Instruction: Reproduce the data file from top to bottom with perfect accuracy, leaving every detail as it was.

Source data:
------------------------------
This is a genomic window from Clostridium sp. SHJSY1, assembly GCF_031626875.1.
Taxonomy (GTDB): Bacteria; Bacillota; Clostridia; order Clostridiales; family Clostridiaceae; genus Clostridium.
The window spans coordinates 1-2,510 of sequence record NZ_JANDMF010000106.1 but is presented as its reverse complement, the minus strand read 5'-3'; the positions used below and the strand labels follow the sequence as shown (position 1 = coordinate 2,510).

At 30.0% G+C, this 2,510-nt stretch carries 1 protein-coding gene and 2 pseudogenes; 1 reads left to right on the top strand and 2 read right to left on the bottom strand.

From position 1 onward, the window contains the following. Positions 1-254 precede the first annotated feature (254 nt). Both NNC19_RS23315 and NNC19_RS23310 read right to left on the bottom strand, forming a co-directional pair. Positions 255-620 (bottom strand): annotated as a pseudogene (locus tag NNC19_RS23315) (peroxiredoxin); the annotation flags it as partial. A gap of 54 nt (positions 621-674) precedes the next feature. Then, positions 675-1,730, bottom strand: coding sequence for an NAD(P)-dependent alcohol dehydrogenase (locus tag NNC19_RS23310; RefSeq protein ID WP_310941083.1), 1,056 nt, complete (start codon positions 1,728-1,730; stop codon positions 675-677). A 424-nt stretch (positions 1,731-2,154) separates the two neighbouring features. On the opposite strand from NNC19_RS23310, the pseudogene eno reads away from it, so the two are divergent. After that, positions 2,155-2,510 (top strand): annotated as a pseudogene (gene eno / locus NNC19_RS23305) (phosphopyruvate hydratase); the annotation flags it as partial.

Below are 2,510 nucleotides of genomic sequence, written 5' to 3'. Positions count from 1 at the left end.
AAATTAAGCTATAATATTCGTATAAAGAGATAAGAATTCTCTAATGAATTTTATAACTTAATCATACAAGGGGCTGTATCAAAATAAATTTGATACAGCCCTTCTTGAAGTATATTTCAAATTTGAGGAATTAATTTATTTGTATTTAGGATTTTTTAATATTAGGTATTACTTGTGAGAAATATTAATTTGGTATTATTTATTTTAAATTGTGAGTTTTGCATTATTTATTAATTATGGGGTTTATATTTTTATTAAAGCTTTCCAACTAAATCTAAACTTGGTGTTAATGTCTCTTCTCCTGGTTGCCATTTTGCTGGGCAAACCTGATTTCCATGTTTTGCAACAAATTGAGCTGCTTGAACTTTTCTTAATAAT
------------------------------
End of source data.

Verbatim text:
This is a genomic window from Clostridium sp. SHJSY1, assembly GCF_031626875.1.
Taxonomy (GTDB): Bacteria; Bacillota; Clostridia; order Clostridiales; family Clostridiaceae; genus Clostridium.
The window spans coordinates 1-2,510 of sequence record NZ_JANDMF010000106.1 but is presented as its reverse complement, the minus strand read 5'-3'; the positions used below and the strand labels follow the sequence as shown (position 1 = coordinate 2,510).

At 30.0% G+C, this 2,510-nt stretch carries 1 protein-coding gene and 2 pseudogenes; 1 reads left to right on the top strand and 2 read right to left on the bottom strand.

From position 1 onward, the window contains the following. Positions 1-254 precede the first annotated feature (254 nt). Both NNC19_RS23315 and NNC19_RS23310 read right to left on the bottom strand, forming a co-directional pair. Positions 255-620 (bottom strand): annotated as a pseudogene (locus tag NNC19_RS23315) (peroxiredoxin); the annotation flags it as partial. A gap of 54 nt (positions 621-674) precedes the next feature. Then, positions 675-1,730, bottom strand: coding sequence for an NAD(P)-dependent alcohol dehydrogenase (locus tag NNC19_RS23310; RefSeq protein ID WP_310941083.1), 1,056 nt, complete (start codon positions 1,728-1,730; stop codon positions 675-677). A 424-nt stretch (positions 1,731-2,154) separates the two neighbouring features. On the opposite strand from NNC19_RS23310, the pseudogene eno reads away from it, so the two are divergent. After that, positions 2,155-2,510 (top strand): annotated as a pseudogene (gene eno / locus NNC19_RS23305) (phosphopyruvate hydratase); the annotation flags it as partial.

Below are 2,510 nucleotides of genomic sequence, written 5' to 3'. Positions count from 1 at the left end.
AAATTAAGCTATAATATTCGTATAAAGAGATAAGAATTCTCTAATGAATTTTATAACTTAATCATACAAGGGGCTGTATCAAAATAAATTTGATACAGCCCTTCTTGAAGTATATTTCAAATTTGAGGAATTAATTTATTTGTATTTAGGATTTTTTAATATTAGGTATTACTTGTGAGAAATATTAATTTGGTATTATTTATTTTAAATTGTGAGTTTTGCATTATTTATTAATTATGGGGTTTATATTTTTATTAAAGCTTTCCAACTAAATCTAAACTTGGTGTTAATGTCTCTTCTCCTGGTTGCCATTTTGCTGGGCAAACCTGATTTCCATGTTTTGCAACAAATTGAGCTGCTTGAACTTTTCTTAATAAT